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Graduate Admissions


The MPhil in Egyptology delivers competence in a language and a detailed knowledge of the cultures of ancient Egypt, emphasising historical archaeology, landscape and the built environment, art, and the language and literature of ancient Egypt. All MPhil students in the Department of Archaeology take a Research Skills module and write a dissertation (15,000 words maximum). The MPhil in Egyptology also includes taught modules, chosen in consultation with the supervisor according to the student's interests. Students will learn an Ancient Egyptian language at either an introductory or more advanced level depending on previous experience.

One to one supervision

Supervisions with module coordinators or their regular supervisor give the student the opportunity to discuss general and specific issues in the conduct of the course. A supervisor, possibly but not necessarily the same one, will also be appointed for the dissertation, to help with the choice of topic and monitor the progress of the student’s research for the dissertation throughout the year. Supervisions provide the student with an opportunity to seek academic information and advice and they provide the forum to monitor students' progress.

Students can normally expect to have around eight supervision sessions per year depending on the nature of
their course and dissertation.

The University of Cambridge publishes an annual Code of Practice which sets out the University’s expectations regarding supervision.

Seminars & classes

Seminars are designed to provide students with intensive engagement with academic staff across a wide range of specialisms relevant to the courses selected. Seminars are designed to be interactive and preparation, and participation in seminars is expected of all students. In all taught modules, students may be required to give seminar-style presentations from time to time. Most modules include a number of seminars during Michaelmas and Lent terms. The amount of time dedicated to seminars and classes will vary depending on the student's module choices.


Lectures are designed to present and discuss the major academic topics covered in each module. Most modules are structured around lecture-based teaching. The amount of time spent in lectures will vary depending on the student's module choices.


Students may have some practical sessions: typically around 12 hours per year, depending on their choice of module. Practical sessions make use of material and artefacts held in the Fitzwilliam Museum and the Museum of Archaeology and Anthropology.

Small group teaching

MPhil class sizes tend to be small for most modules and a significant portion of teaching is therefore delivered
in small groups.

Journal clubs

Students are encouraged to involve themselves in the department's graduate-run journal, the 'Archaeological Review from Cambridge'.


All MPhil students are usually required to make a presentation to staff and peers as part of the assessed component of their Research Skills module.


Students receive written feedback on all assessed essays and reports from internal markers via the Graduate Administrator. Final coursework and exam marks are made available to students following the final examiners' meeting in September.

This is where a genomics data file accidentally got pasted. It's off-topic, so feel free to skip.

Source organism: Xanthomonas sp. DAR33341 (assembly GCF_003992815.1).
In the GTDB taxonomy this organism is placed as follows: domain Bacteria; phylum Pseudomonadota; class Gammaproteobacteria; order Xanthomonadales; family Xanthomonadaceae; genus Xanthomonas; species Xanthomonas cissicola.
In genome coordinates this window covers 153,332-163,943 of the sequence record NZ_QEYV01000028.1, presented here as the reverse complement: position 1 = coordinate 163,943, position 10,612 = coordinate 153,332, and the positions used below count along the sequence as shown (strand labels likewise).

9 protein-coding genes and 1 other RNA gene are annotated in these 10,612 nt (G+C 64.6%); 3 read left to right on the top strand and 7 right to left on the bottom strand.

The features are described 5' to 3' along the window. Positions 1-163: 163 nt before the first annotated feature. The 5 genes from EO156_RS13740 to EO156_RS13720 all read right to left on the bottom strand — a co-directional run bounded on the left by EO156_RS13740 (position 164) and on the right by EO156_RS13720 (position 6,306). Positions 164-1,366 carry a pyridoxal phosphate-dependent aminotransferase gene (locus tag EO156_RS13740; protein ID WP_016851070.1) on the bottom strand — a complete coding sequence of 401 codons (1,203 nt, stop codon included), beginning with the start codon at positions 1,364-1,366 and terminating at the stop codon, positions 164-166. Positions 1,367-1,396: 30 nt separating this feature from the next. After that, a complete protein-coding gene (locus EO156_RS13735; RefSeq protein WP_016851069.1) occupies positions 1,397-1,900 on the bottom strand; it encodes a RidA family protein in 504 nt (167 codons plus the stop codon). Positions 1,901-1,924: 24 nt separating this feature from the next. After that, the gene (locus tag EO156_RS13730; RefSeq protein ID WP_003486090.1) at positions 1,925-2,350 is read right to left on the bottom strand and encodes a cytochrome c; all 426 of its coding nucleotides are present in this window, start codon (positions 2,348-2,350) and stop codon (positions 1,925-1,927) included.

Students are invited to group meetings throughout the year to discuss progress and concerns in order to address issues as and when they arise.

All students will undergo regular supervision sessions with their dissertation supervisor.



The dissertation is an extended piece of independent, original research. Students work with their supervisor to formulate a dissertation project, carry out research and write it up. The topic of the dissertation has to be approved by the Faculty Degree Committee; the dissertation is of maximum 15,000 words (excluding bibliography, tables, figures and appendices) and is due at the end of August.

The dissertation makes up 50 per cent of the final mark.


Students taking the MPhil in Egyptology are usually required to produce between one and four assessed essays depending on their chosen course of study and the modules they select. The essays are between 3,000 and 4,000 words in length and are submitted by deadlines which will be listed in the graduate handbook.

Written examination

Students taking the MPhil in Egyptology are required to sit written examinations for some modules. Language modules may be assessed through a written exam in Easter Term or through two written tests in Lent and Easter. For language modules, the choice of module is subject to the student’s prior experience to make sure that they have the preparation to benefit from the module taken; the course coordinator will provide guidance on this.


Attendance at the relevant Research Skills workshops is required of all MPhil students in the Department of Archaeology. The Research Skills module is worth 5 per cent of the overall MPhil degree. Its mode of assessment may include a research proposal of specified length and an oral presentation (supported by visual aids) to teaching staff and peers.

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Key Information

11 months full-time

Master of Philosophy

Department of Archaeology


Course on Department Website

Dates and deadlines:

Michaelmas 2020

Applications open
Sept. 2, 2019
Application deadline
April 30, 2020
Course Starts
Oct. 1, 2020

Some courses can close early. See the Deadlines page for guidance on when to apply.

Graduate Funding Competition
Jan. 7, 2020
Gates Cambridge US round only
Oct. 9, 2019

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